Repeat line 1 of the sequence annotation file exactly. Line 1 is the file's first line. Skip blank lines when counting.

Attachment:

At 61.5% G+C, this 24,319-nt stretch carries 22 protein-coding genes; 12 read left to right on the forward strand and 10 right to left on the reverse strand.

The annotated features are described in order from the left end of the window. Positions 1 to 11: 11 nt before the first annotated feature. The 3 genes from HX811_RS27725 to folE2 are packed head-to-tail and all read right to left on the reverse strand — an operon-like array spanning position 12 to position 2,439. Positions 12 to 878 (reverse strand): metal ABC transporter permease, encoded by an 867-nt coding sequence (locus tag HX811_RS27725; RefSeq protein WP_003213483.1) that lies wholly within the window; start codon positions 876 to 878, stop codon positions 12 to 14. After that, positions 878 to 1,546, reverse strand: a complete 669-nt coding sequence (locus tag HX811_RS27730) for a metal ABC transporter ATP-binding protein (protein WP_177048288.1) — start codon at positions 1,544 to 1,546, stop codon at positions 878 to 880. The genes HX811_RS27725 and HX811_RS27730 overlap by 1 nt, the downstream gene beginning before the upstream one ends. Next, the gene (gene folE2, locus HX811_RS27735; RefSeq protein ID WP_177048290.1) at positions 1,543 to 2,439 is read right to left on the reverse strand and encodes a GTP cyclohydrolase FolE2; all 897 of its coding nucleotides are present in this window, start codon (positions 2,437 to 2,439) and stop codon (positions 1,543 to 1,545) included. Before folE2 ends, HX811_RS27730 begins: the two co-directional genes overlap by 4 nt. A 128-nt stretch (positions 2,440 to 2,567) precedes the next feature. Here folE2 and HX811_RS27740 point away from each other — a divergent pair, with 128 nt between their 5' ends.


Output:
At 61.5% G+C, this 24,319-nt stretch carries 22 protein-coding genes; 12 read left to right on the forward strand and 10 right to left on the reverse strand.